The terms of land law have a different and deeper meaning in law than in everyday use. It is therefore important to understand these basic terms in land law. We have Ownership, Possession and Title.
Ownership entails the complete and total control which a person has over his property. Ownership and title can be used interchangeably because they are synonymous. However, ownership does not confer possession and possession does not confer ownership no matter how long the tenant is in possession. For instance, in the case of a landlord and tenant, the possessory right of the tenant is superior to the right of the owner of the property. Ownership of land can be categorized into the following:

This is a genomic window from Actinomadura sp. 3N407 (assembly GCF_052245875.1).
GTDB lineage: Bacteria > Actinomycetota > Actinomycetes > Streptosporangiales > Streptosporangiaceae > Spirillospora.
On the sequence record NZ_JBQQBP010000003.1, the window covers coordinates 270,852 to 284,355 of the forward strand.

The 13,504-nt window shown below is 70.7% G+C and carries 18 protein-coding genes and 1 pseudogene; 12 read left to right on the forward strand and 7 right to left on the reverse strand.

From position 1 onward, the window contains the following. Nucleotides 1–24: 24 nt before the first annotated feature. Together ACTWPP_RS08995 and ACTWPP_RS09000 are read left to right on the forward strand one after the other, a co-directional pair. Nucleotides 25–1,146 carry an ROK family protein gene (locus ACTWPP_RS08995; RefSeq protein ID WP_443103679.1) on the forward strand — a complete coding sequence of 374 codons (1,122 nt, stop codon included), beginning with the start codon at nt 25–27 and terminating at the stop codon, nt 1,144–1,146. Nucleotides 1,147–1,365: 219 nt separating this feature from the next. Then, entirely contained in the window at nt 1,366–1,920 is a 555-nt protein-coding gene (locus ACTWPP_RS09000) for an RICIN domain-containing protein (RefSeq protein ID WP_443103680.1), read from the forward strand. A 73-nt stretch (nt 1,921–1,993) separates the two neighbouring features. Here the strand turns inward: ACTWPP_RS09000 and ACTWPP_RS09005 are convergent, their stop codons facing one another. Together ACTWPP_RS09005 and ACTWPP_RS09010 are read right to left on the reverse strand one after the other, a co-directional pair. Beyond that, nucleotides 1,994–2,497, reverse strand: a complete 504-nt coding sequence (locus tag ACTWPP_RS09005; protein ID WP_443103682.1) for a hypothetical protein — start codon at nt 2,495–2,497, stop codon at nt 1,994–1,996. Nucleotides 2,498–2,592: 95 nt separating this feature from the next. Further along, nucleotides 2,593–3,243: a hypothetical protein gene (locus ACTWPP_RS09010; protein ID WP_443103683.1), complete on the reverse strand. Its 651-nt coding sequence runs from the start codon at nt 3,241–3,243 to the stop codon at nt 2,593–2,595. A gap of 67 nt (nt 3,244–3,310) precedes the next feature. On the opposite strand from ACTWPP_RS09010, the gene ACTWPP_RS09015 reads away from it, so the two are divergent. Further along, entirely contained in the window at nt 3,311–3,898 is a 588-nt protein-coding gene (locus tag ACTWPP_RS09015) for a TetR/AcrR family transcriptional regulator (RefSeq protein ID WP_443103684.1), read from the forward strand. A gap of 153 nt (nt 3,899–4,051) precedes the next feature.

- Ownership Under Common Law:
Under the English Common Law, the ownership of land is vested in the Crown as the absolute and supreme owner. Citizens will only be granted an occupational right to the land while the ownership still resides in the crown. The right to use and occupy land granted by the crown is known as estate.
- Ownership Under Customary Law:
Ownership is vested on the community as a corporate entity or family as the case may be. Any members of the community desiring a portion of the land will be given such which will be used for occupational purposes and no member of the same community will be granted that same portion of land.
- Ownership Under Statute:
Ownership of land is vested in the governor of the state in trust and for the common benefit of the citizen of Nigeria. This is clearly stated in S1(1) Of The Land Use Act Of 1978. S5 and S6 of the Act allows the Governor to grant a temporary right of occupancy to individuals and corporate bodies alike who are bound to renew after 99years.